I believe that all of this behavior hinges on the way that ColdFusion stores component meta data. As we've seen before, component meta data is much stickier in ColdFusion 9 than it has been in previous versions. The collection behavior probably depends on the key list behavior which probably depends on the cached meta data of the object. As such, losing the meta data results in losing a good amount of reflective functionality.




Reader Comments

Nice catch Ben, I'm using this in a few places for a new project I've been working on, and hadn't yet noticed that behavior. Definitely a bug I'm going to have to watch out for...

Dan

Reply to this Comment

@Daniel,

The objectSave() stuff is definitely very cool, but a bit funky. What kind of stuff are you using it for, if I may ask.

Reply to this Comment

@Ben,

It'll mostly be used for persistance across application and server restarts. Complex objects that I'd rather not rebuild after an application or server restart will be saved out onApplicationEnd and then reconstituted (I just wanted to use that word) when the application starts back up.

Dan

Reply to this Comment

@Daniel,

Sounds cool. I think the persistence of complex objects across application bootups is probably one of the coolest things about object serialization. At least, for someone like me in a single-server world.

Good word ;)

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I'm also seeing issues where ObjectSave() throws errors when you try to serialize an object that uses onMissingMethod. Just FYI.

Reply to this Comment

Well, I must confess to jumping to conclusions. It would seem that onMissingMethod isn't a problem at all. The only reason I said this was is because the Java stack trace that was output when I tried to use ObjectSave() mentioned onMissingMethod that near the top.

Upon further research I've determined that ObjectSave() fails when you try to serialize an object that is composed of non serializable Java objects. IE, you've loaded a non-serializable class into the variables scope of a CFC. With a weekend's worth of recharge time this is now a rather obvious.

Whoops!

Reply to this Comment

I've been playing with these functions as well and noted that the loadObject() function will fail with a "Null pointer exception" error if the original CFC file no longer exists or has been moved or renamed. If you add properties or methods to the CFC, they will mysteriously appear in the deserialized object that was serialized before those properties/methods had been added or removed. I can't seem to find any definitive documentation on this, but my theory is that the saveObject() function is taking the values of any properties that have been set and saving the property names and the current non-default values, as well as a reference to the original CFC file, and serializing that data only.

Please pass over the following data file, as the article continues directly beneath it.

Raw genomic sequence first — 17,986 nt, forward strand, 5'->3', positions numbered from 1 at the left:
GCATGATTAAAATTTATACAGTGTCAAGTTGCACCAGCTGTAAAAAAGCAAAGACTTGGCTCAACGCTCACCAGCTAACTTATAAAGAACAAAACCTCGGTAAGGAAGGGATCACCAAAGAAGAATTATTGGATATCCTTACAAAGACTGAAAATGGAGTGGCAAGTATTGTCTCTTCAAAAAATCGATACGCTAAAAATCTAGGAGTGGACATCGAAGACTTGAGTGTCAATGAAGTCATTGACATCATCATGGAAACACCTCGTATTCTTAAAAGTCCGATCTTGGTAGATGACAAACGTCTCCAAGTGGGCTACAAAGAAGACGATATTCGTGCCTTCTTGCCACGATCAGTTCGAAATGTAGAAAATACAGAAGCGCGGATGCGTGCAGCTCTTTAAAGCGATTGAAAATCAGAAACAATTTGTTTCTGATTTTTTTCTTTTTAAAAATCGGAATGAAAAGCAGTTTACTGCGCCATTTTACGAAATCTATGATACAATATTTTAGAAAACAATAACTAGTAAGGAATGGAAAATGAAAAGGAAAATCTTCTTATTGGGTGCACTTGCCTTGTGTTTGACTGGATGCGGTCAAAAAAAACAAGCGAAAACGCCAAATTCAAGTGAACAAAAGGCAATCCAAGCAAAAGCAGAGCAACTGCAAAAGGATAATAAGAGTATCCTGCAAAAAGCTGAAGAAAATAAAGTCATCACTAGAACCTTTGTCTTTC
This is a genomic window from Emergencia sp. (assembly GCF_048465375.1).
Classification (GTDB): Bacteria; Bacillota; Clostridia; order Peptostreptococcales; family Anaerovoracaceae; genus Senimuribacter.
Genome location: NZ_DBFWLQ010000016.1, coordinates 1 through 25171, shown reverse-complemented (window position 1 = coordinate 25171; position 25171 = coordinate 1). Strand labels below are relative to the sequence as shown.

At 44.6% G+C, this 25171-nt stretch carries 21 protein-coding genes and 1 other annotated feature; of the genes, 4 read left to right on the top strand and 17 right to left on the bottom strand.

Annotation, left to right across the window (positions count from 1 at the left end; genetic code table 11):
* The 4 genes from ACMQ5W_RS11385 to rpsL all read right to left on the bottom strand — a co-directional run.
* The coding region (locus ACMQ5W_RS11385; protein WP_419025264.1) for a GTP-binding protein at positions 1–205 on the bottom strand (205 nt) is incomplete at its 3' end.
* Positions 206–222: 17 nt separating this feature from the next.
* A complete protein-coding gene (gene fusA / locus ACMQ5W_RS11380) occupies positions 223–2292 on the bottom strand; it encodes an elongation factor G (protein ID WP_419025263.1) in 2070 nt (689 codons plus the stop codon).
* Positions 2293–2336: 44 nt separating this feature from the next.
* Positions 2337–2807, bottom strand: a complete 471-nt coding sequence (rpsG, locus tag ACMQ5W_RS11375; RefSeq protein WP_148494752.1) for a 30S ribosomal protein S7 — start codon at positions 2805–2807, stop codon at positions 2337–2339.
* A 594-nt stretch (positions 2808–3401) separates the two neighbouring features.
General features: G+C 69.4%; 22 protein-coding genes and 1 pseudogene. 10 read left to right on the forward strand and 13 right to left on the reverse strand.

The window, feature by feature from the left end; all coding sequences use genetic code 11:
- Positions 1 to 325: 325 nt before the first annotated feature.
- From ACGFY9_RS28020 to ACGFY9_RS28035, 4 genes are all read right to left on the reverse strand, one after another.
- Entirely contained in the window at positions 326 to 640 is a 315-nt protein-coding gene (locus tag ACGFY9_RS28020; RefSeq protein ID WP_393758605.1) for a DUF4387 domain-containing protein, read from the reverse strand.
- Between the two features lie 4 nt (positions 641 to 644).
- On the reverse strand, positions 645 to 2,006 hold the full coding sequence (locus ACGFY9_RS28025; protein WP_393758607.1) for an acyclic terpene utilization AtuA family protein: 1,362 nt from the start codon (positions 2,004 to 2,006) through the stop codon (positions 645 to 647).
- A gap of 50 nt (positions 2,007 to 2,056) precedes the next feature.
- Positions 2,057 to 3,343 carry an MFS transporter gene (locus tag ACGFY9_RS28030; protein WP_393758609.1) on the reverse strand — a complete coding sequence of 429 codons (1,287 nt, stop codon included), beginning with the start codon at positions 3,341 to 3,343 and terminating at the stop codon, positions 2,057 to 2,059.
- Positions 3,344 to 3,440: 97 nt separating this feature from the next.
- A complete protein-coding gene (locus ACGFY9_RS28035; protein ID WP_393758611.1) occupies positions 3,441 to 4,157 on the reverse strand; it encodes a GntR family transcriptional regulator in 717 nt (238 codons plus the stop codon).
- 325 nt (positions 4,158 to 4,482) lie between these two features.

When loadObject() is called, it reads that pointer/reference back to the original CFC file, instantiates a new instance, then sets the properties with their non-default values that were saved with the serialized copy. I'm not sure how that ties in with the loss of meta data.

In any case, be careful how you use this serialization. If that original CFC file gets moved or renamed then the data can no longer be deserialized, even if the CFC is now in the same folder or a mapping available to the template doing the deserialization. I haven't tried this between servers yet (i.e. putting a copy of the CFC file at the same path location on a different server and trying to deserialize). From other's comments it would appear to work fine across server restarts though.

Reply to this Comment

My curiosity got the better of me and I tried to deserialize a CFC on a different server which has no knowledge of the original CFC file. The initial deserialization attempt fails with the "null pointer" error as expected. However, when the CFC is placed at the same file path as the CFC on the original server where the data was serialized, it also throws the "null pointer" error. If the CFC is placed in the same folder as the code calling the deserialization it will work properly. So, apparently the deserialization will work across servers as long as a copy of the CFC is present on the deserializing server. Perhaps the original CFC file can be moved as long as the ColdFusion server is restarted. Perhaps the reference in the serialized data is just to the name of the CFC (and perhaps part of its signature; I got funky results if the "accessors" attribute was changed from true to false before deserializing) and ColdFusion looks to its cache to see if a copy of that CFC has been instantiated since the last server reload and looks for the file at that location and gives up if it isn't there any longer, but upon server restart it wouldn't have that cached and would start looking in the current folder and mappings to get a fresh copy to instantiate. Interesting stuff in any case.

Reply to this Comment

@Justin,

Ha ha, I love your cross-server experiment! Awesome find. Yeah, the concept of Object serialization kind of boggles my mind a bit, but your explanation sounds accurage. I can mentally model the concept of JSON or XML since you are simply creating a "representation" of an object; but, since this uses binary data as the intermediary, it creates a mental barrier for me a bit.

Anyway, great digging!